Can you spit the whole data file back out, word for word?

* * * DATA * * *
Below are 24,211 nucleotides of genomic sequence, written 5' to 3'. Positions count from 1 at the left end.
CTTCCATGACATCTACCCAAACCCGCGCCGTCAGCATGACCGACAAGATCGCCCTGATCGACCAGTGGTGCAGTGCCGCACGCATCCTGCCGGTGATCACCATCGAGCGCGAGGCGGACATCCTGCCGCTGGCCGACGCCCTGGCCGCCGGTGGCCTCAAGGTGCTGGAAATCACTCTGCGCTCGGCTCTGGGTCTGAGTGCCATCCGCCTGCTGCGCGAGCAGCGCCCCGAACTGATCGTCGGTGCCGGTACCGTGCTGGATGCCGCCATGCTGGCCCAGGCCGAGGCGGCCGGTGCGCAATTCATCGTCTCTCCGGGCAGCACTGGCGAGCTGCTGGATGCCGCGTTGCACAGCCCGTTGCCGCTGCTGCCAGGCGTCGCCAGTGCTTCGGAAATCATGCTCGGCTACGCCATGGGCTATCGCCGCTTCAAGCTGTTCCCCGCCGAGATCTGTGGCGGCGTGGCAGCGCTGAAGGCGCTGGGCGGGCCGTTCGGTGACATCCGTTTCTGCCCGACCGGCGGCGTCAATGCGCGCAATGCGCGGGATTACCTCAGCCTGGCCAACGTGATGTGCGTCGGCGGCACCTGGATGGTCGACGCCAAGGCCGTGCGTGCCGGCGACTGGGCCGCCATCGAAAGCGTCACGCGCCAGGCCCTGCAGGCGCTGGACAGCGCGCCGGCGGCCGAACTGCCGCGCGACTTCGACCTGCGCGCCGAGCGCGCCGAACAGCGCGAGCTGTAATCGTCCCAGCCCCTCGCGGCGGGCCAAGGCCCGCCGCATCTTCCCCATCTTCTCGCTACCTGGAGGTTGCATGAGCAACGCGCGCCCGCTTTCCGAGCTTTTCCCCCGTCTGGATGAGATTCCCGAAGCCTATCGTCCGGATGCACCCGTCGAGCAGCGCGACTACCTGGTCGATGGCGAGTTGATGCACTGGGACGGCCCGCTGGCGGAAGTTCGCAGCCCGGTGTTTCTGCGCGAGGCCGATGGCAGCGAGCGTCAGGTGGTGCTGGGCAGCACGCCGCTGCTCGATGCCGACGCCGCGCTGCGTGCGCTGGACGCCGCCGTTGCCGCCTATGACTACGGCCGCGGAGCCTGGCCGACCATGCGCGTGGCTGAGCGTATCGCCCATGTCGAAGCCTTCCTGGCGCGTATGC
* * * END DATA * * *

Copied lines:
Below are 24,211 nucleotides of genomic sequence, written 5' to 3'. Positions count from 1 at the left end.
CTTCCATGACATCTACCCAAACCCGCGCCGTCAGCATGACCGACAAGATCGCCCTGATCGACCAGTGGTGCAGTGCCGCACGCATCCTGCCGGTGATCACCATCGAGCGCGAGGCGGACATCCTGCCGCTGGCCGACGCCCTGGCCGCCGGTGGCCTCAAGGTGCTGGAAATCACTCTGCGCTCGGCTCTGGGTCTGAGTGCCATCCGCCTGCTGCGCGAGCAGCGCCCCGAACTGATCGTCGGTGCCGGTACCGTGCTGGATGCCGCCATGCTGGCCCAGGCCGAGGCGGCCGGTGCGCAATTCATCGTCTCTCCGGGCAGCACTGGCGAGCTGCTGGATGCCGCGTTGCACAGCCCGTTGCCGCTGCTGCCAGGCGTCGCCAGTGCTTCGGAAATCATGCTCGGCTACGCCATGGGCTATCGCCGCTTCAAGCTGTTCCCCGCCGAGATCTGTGGCGGCGTGGCAGCGCTGAAGGCGCTGGGCGGGCCGTTCGGTGACATCCGTTTCTGCCCGACCGGCGGCGTCAATGCGCGCAATGCGCGGGATTACCTCAGCCTGGCCAACGTGATGTGCGTCGGCGGCACCTGGATGGTCGACGCCAAGGCCGTGCGTGCCGGCGACTGGGCCGCCATCGAAAGCGTCACGCGCCAGGCCCTGCAGGCGCTGGACAGCGCGCCGGCGGCCGAACTGCCGCGCGACTTCGACCTGCGCGCCGAGCGCGCCGAACAGCGCGAGCTGTAATCGTCCCAGCCCCTCGCGGCGGGCCAAGGCCCGCCGCATCTTCCCCATCTTCTCGCTACCTGGAGGTTGCATGAGCAACGCGCGCCCGCTTTCCGAGCTTTTCCCCCGTCTGGATGAGATTCCCGAAGCCTATCGTCCGGATGCACCCGTCGAGCAGCGCGACTACCTGGTCGATGGCGAGTTGATGCACTGGGACGGCCCGCTGGCGGAAGTTCGCAGCCCGGTGTTTCTGCGCGAGGCCGATGGCAGCGAGCGTCAGGTGGTGCTGGGCAGCACGCCGCTGCTCGATGCCGACGCCGCGCTGCGTGCGCTGGACGCCGCCGTTGCCGCCTATGACTACGGCCGCGGAGCCTGGCCGACCATGCGCGTGGCTGAGCGTATCGCCCATGTCGAAGCCTTCCTGGCGCGTATGC